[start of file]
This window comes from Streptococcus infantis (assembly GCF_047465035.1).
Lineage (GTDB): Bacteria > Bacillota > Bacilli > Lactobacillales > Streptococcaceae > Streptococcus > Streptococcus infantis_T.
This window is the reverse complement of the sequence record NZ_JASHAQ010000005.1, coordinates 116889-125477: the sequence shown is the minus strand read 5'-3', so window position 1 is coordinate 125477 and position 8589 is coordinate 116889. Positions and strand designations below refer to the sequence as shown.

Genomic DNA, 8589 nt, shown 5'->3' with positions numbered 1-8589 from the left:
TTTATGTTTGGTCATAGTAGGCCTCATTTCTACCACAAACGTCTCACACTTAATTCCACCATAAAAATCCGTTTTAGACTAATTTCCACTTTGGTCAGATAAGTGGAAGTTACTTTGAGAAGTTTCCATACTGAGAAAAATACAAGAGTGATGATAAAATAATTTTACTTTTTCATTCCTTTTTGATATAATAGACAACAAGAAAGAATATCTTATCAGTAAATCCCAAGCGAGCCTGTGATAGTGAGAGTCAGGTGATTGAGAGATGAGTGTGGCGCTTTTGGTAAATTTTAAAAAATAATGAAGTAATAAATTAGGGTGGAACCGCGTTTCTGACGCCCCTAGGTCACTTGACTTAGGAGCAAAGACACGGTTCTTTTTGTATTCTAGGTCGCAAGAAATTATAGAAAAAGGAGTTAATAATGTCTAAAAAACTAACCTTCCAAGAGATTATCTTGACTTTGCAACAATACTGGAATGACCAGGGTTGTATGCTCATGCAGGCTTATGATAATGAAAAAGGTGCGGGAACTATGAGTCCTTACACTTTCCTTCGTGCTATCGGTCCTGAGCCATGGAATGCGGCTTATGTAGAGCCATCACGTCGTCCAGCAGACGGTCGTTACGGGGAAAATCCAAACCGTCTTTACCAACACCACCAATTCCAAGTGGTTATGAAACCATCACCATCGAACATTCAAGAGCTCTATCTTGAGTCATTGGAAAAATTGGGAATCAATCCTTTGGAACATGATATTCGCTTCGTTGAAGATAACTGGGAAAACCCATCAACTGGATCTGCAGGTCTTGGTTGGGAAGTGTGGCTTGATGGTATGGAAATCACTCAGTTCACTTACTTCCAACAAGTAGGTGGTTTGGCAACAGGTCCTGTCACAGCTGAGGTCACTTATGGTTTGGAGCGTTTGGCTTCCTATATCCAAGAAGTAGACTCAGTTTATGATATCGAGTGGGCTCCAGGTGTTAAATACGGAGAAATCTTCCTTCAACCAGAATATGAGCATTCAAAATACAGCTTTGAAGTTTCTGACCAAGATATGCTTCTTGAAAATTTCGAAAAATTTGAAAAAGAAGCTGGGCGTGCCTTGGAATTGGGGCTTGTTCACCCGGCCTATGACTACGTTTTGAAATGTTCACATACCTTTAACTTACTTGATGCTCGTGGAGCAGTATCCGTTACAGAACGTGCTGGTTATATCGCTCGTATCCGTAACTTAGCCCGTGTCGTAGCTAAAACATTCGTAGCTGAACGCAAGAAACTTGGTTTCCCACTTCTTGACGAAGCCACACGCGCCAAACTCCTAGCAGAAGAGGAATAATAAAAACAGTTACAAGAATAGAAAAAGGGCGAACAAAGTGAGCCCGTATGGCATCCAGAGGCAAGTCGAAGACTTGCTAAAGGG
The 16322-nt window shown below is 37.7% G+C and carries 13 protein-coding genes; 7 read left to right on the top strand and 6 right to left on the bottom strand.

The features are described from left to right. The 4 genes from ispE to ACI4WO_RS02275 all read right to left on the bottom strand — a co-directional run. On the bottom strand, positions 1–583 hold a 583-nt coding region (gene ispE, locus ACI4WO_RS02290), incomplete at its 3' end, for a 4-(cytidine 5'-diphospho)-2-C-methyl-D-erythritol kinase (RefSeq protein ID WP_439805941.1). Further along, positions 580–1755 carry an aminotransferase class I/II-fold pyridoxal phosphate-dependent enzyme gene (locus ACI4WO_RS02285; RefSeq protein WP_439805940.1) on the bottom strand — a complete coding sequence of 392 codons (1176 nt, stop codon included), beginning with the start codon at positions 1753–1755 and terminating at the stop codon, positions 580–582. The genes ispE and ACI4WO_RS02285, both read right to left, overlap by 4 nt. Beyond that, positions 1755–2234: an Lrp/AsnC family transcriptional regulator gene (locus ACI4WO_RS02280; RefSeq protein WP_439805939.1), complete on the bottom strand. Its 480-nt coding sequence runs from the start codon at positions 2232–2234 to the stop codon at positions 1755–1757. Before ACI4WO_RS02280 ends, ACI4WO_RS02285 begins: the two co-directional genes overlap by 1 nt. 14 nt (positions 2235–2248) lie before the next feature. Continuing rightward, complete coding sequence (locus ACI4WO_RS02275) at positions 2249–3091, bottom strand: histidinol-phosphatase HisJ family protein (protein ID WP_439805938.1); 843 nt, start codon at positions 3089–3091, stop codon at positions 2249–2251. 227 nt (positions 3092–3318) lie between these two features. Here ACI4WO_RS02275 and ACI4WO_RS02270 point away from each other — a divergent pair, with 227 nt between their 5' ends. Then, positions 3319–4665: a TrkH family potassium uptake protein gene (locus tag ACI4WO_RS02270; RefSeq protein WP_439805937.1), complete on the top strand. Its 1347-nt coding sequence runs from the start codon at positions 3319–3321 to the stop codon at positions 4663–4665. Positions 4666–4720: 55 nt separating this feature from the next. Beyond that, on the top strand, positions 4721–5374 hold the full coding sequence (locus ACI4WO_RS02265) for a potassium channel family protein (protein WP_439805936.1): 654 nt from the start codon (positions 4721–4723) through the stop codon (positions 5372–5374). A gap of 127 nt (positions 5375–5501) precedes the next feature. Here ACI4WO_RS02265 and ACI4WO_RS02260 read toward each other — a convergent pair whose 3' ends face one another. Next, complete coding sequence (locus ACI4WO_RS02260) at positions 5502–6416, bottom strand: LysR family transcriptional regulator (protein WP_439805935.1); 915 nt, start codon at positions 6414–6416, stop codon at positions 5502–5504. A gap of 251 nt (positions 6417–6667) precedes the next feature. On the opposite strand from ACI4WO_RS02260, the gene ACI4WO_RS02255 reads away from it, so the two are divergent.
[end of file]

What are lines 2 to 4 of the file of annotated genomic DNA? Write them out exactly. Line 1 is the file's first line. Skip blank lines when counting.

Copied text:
Lineage (GTDB): Bacteria > Bacillota > Bacilli > Lactobacillales > Streptococcaceae > Streptococcus > Streptococcus infantis_T.
This window is the reverse complement of the sequence record NZ_JASHAQ010000005.1, coordinates 116889-125477: the sequence shown is the minus strand read 5'-3', so window position 1 is coordinate 125477 and position 8589 is coordinate 116889. Positions and strand designations below refer to the sequence as shown.

Genomic DNA, 8589 nt, shown 5'->3' with positions numbered 1-8589 from the left: